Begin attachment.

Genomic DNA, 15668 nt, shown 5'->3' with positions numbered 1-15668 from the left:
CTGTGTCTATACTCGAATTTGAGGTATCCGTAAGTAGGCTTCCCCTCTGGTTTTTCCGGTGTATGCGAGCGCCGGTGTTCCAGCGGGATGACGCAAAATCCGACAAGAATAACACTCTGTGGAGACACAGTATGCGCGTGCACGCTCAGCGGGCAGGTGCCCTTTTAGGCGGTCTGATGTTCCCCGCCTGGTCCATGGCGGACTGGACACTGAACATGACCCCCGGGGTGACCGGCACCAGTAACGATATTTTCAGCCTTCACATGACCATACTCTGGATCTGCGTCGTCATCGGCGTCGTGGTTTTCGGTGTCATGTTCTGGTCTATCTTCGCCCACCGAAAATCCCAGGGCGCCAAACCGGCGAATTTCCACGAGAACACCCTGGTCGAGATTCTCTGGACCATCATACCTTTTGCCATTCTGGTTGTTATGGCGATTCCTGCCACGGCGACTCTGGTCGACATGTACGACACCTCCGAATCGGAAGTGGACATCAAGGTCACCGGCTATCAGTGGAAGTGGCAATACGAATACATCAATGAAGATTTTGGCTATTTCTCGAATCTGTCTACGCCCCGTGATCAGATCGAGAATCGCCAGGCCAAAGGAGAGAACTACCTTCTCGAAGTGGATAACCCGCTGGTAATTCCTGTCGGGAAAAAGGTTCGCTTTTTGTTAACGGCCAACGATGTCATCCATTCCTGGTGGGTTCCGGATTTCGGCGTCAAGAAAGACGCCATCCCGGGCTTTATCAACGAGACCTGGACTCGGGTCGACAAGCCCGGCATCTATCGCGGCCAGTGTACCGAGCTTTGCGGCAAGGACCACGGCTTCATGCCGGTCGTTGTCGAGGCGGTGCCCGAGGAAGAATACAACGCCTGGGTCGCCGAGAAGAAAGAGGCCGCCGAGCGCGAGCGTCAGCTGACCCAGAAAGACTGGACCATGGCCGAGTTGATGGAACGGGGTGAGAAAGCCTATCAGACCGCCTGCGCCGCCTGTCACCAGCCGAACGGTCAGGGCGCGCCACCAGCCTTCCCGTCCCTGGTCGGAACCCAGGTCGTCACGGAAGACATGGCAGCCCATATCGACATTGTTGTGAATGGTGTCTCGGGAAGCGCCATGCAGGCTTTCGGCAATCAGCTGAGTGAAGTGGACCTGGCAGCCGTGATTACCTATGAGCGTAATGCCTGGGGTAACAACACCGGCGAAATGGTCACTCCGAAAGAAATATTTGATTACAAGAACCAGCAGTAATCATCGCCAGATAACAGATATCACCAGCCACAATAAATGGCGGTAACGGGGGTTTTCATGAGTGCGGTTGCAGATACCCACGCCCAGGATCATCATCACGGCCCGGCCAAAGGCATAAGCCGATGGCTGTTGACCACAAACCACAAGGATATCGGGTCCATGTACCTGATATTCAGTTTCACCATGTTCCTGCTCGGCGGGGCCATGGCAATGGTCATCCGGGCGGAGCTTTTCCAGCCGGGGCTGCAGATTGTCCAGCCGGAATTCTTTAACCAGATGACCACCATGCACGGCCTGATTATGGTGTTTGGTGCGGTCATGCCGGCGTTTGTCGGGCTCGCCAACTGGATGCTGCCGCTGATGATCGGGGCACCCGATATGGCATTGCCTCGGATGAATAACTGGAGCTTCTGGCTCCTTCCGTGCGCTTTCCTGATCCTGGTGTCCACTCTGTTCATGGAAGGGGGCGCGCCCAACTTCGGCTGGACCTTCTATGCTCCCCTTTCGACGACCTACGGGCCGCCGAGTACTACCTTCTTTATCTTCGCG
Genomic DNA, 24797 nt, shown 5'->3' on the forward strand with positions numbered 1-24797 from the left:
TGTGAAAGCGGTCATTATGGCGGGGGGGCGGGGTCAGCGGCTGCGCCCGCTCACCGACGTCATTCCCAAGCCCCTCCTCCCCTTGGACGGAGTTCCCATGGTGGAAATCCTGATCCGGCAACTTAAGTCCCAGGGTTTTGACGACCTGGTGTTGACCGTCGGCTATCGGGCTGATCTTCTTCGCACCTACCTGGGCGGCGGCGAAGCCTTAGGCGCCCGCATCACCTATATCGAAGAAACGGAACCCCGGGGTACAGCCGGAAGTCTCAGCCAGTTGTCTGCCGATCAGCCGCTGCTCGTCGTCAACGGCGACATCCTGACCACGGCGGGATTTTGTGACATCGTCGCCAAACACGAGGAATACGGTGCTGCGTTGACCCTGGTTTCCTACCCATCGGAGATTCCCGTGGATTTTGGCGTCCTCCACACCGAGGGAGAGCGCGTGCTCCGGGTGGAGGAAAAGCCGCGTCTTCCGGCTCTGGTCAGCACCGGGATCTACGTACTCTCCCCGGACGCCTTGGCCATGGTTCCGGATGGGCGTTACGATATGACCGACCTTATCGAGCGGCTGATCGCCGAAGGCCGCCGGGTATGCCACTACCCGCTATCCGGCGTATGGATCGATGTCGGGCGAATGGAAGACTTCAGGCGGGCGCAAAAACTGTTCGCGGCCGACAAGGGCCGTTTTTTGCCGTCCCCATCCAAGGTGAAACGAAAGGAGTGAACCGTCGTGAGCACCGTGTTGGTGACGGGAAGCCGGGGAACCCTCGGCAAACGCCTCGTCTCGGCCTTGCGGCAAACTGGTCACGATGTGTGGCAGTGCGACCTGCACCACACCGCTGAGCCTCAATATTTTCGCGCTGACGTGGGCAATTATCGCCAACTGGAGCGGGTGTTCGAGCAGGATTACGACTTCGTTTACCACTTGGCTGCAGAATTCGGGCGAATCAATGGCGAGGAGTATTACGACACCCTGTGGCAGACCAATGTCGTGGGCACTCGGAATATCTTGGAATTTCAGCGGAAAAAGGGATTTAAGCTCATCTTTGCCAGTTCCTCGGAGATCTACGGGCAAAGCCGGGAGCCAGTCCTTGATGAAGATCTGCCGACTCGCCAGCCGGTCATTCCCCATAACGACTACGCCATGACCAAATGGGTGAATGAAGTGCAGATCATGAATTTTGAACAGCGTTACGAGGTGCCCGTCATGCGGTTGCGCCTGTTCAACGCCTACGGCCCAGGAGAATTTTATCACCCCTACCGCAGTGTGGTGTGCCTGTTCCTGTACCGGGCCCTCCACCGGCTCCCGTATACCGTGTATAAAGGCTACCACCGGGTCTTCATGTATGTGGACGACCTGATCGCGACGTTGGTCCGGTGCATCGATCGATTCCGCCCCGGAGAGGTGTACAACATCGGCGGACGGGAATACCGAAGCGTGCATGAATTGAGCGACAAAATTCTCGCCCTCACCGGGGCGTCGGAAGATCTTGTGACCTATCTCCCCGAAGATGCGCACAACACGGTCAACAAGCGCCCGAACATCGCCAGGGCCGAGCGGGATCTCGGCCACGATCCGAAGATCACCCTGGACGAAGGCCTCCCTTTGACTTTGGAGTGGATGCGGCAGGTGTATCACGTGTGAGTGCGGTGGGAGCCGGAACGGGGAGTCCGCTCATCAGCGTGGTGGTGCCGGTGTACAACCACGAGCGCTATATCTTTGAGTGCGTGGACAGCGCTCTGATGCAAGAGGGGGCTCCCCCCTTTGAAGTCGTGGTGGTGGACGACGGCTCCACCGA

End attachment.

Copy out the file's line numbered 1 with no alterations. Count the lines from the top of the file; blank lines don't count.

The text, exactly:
Genomic DNA, 15668 nt, shown 5'->3' with positions numbered 1-15668 from the left: